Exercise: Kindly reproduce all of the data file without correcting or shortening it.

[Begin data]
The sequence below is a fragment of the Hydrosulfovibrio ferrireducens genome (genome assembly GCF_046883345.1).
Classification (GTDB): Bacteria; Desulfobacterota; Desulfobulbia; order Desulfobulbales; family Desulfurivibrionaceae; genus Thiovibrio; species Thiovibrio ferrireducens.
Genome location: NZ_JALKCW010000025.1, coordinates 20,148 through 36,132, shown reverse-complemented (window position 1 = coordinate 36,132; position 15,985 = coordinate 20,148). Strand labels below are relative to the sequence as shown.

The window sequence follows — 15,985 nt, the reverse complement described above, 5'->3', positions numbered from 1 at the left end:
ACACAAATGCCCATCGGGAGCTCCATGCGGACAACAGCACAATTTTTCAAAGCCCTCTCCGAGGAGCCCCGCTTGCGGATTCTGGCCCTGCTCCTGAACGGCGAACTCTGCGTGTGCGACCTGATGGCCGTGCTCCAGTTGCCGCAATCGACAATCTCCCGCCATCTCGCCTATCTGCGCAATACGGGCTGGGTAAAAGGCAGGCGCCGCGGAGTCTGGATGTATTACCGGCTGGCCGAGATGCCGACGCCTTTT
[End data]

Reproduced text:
The sequence below is a fragment of the Hydrosulfovibrio ferrireducens genome (genome assembly GCF_046883345.1).
Classification (GTDB): Bacteria; Desulfobacterota; Desulfobulbia; order Desulfobulbales; family Desulfurivibrionaceae; genus Thiovibrio; species Thiovibrio ferrireducens.
Genome location: NZ_JALKCW010000025.1, coordinates 20,148 through 36,132, shown reverse-complemented (window position 1 = coordinate 36,132; position 15,985 = coordinate 20,148). Strand labels below are relative to the sequence as shown.

The window sequence follows — 15,985 nt, the reverse complement described above, 5'->3', positions numbered from 1 at the left end:
ACACAAATGCCCATCGGGAGCTCCATGCGGACAACAGCACAATTTTTCAAAGCCCTCTCCGAGGAGCCCCGCTTGCGGATTCTGGCCCTGCTCCTGAACGGCGAACTCTGCGTGTGCGACCTGATGGCCGTGCTCCAGTTGCCGCAATCGACAATCTCCCGCCATCTCGCCTATCTGCGCAATACGGGCTGGGTAAAAGGCAGGCGCCGCGGAGTCTGGATGTATTACCGGCTGGCCGAGATGCCGACGCCTTTT